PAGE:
Perdue signs four crime-related bills

Posted June 23, 2011

— Gov. Beverly Perdue on Thursday signed four crime-related bills into law, including a bipartisan effort to reform sentencing and probation laws.

Other bills toughen penalties for impaired driving and intimidating witnesses and create a task force to crack down on fraud against senior adults.

House Bill 642, the "Justice Reinvestment Act," allows the state to place short-term punishments on probationers for small violations, with the hopes of pushing them to avoid serious violations. More released felons will be supervised, and repeat breaking-and-entering offenders will face tougher punishments. More misdemeanor violators will serve jail time, while more first-time drug offenders can avoid prosecution.

Bill supporters argue the changes could result in the need for 3,000 fewer prison beds. The bill grew out of bipartisan request in 2009 for input from with the State Council of Government's Justice Center.

House Bill 49, "Laura's Law," calls for tougher prison sentences and restrictions for people with multiple driving while impaired convictions.

It's named after Laura Fortenberry, 17, who died in a drunken-driving wreck in Gaston County last July involving Howard Pasour, who was on probation for two DWI convictions. Pasour, 29, pleaded guilty to second-degree murder in her death and will be in prison until 2035.

The bill requires a DWI offender to receive a one- to three-year prison sentence if there are three grossly aggravating factors, as well as a fine of up to $10,000. The court can require electronic alcohol monitoring of some offenders, and an additional $100 fee is imposed on DWI offenders.

Senate Bill 449 orders the state Justice Department's Consumer Protection Division to create a task force to look into fraud against senior adults. The task force is instructed to 

  • review state laws to find where they can be made to better protect seniors against fraud and abuse
  • establish a statewide system to report fraud and mistreatment of seniors
  • get the the state Banking Commission, financial industry and law enforcement working together to prevent fraud against seniors
  • give the state attorney general authority to prosecute fraud against seniors

Senate Bill 268 makes intimidating a witness or crime victim a Class G felony, increasing the penalty for the offense.


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  • Daisygirlforever Jun 23, 2011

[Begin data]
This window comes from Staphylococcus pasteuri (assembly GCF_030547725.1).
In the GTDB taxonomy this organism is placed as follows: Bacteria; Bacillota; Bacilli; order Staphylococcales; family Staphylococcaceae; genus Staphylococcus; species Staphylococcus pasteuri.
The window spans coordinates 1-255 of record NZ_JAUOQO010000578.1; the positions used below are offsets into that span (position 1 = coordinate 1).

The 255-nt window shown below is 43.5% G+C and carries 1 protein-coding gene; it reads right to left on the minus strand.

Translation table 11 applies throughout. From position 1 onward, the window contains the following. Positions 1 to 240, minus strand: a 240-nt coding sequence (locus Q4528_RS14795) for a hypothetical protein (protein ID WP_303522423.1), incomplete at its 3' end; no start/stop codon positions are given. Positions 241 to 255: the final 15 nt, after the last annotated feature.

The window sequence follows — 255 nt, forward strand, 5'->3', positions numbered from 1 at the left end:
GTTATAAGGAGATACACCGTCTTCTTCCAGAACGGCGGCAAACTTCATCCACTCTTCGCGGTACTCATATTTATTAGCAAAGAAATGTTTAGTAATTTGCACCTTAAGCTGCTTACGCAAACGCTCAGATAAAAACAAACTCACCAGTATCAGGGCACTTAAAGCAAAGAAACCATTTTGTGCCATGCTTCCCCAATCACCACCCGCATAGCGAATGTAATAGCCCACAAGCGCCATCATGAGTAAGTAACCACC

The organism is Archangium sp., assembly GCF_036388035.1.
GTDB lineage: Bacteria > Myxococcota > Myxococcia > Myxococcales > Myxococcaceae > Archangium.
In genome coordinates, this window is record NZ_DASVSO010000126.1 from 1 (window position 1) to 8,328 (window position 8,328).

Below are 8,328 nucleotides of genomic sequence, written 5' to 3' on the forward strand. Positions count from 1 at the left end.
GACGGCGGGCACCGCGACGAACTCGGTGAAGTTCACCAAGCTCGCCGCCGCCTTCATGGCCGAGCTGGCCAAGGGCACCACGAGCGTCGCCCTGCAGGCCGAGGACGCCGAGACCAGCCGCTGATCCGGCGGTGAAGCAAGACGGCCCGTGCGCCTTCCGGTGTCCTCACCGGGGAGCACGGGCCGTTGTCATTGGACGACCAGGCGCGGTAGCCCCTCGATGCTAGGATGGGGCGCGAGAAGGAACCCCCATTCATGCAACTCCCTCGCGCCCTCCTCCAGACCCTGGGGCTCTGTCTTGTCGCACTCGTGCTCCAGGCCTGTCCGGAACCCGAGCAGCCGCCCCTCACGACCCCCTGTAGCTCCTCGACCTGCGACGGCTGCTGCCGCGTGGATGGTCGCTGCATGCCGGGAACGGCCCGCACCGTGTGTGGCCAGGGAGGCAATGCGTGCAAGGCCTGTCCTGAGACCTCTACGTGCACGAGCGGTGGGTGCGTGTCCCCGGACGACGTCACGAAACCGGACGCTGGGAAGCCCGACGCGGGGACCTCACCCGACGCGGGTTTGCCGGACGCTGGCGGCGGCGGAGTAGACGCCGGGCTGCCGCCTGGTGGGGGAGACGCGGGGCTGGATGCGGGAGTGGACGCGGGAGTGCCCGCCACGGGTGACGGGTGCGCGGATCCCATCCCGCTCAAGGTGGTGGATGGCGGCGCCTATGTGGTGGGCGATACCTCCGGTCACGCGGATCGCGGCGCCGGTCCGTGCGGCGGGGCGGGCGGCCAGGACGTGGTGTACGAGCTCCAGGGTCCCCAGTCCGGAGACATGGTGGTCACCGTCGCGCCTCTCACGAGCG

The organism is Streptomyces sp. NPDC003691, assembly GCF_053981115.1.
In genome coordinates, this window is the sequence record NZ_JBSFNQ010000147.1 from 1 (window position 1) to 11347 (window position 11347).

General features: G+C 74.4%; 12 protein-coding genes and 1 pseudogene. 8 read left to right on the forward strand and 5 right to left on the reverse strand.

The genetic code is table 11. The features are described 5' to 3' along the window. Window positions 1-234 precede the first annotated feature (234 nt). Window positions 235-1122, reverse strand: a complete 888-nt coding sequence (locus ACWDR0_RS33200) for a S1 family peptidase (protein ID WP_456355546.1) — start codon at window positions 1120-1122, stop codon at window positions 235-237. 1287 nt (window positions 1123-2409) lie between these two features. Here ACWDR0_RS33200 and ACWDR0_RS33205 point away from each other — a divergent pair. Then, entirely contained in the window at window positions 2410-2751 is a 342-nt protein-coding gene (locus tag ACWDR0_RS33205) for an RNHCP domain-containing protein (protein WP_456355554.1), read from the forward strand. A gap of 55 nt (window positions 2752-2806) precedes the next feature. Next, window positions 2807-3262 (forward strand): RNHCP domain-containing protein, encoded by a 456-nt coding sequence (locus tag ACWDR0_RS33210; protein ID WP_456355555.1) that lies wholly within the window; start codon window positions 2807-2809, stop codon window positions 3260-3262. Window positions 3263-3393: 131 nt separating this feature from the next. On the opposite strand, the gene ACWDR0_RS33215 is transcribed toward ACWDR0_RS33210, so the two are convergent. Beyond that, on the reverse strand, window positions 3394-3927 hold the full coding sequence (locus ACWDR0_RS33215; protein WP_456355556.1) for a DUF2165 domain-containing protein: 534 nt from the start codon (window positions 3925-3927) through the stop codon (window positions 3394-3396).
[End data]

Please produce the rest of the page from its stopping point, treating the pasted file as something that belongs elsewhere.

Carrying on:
guess this is supposed to cover up the VETO to the bill for ID to vote.

  • Eduardo1 Jun 23, 2011

    charlesshancock.....the Gov is only following the President who is also running for office 2 years prior to election

  • beachboater Jun 23, 2011

    "I bet it just really burns you up that a WOMAN is the Governor of this state doesn't it? Really gets under your skin" bigal02282

    Huh??????? Where did that come from?

  • concerned64 Jun 23, 2011

    it's a shame you can still get a arrested on DUI the first time and walk out the door w/someone picking you up because it goes against their rights. they just had the opportunity to kill someone and still can if they get in a car again. They are not punished at all by spending the night in jail because some smart lawyer won his case in court by pleading his client should had the ability to go to the hospital for a blood test to prove he was not drunk. ok whatever. i'm sure that happens alot. Now drunks are allowed back on the street immediately thanks to our brilliant lawyers who by the way drink and drive and make the laws. why does it take a child dying for tougher laws to get on the books.

  • ahjack3 Jun 23, 2011

    Look as though another level of "slap on the wrist" has been added to those already on probation. That'll teach'em.

  • jackcdneh1017 Jun 23, 2011

    Love the DWI initiative. Still, good lawyers in NC (read highly paid by people with money) always get their clients off. Perdue needs to sign legislation to curb corruption in the NC legal system.

  • Alex25 Jun 23, 2011

    After 200+ yrs of lawmaking, how many more laws do we need..?


  • 3forme Jun 23, 2011

    Anyone know what the grossly aggravating factors arein "Lauras law"?

  • wa4dou Jun 23, 2011

    The kind of people who hit and run wouldn't be detered no matter how long the sentence. Only honest and sane people are detered by consequences. At this point it would take despotic administration of justice to turn back the tide, across the board. Permissiveness has ruled too long.

  • charleshancock Jun 23, 2011

    Too much is expected from Governor who is running for office again already. The "education" word is all she wants the media to hear. The education budget was as close to hers as she could ever have hoped for considering the economic situation and the other party in majority. If she had gotten all she asked for and more, she would still be screaming the E word. While still robbing the Education Lottery Fund for standard education operating expenses, which was not the intent of the lottery. The crime bills are always mostly frivilious and probably not worth much of her time.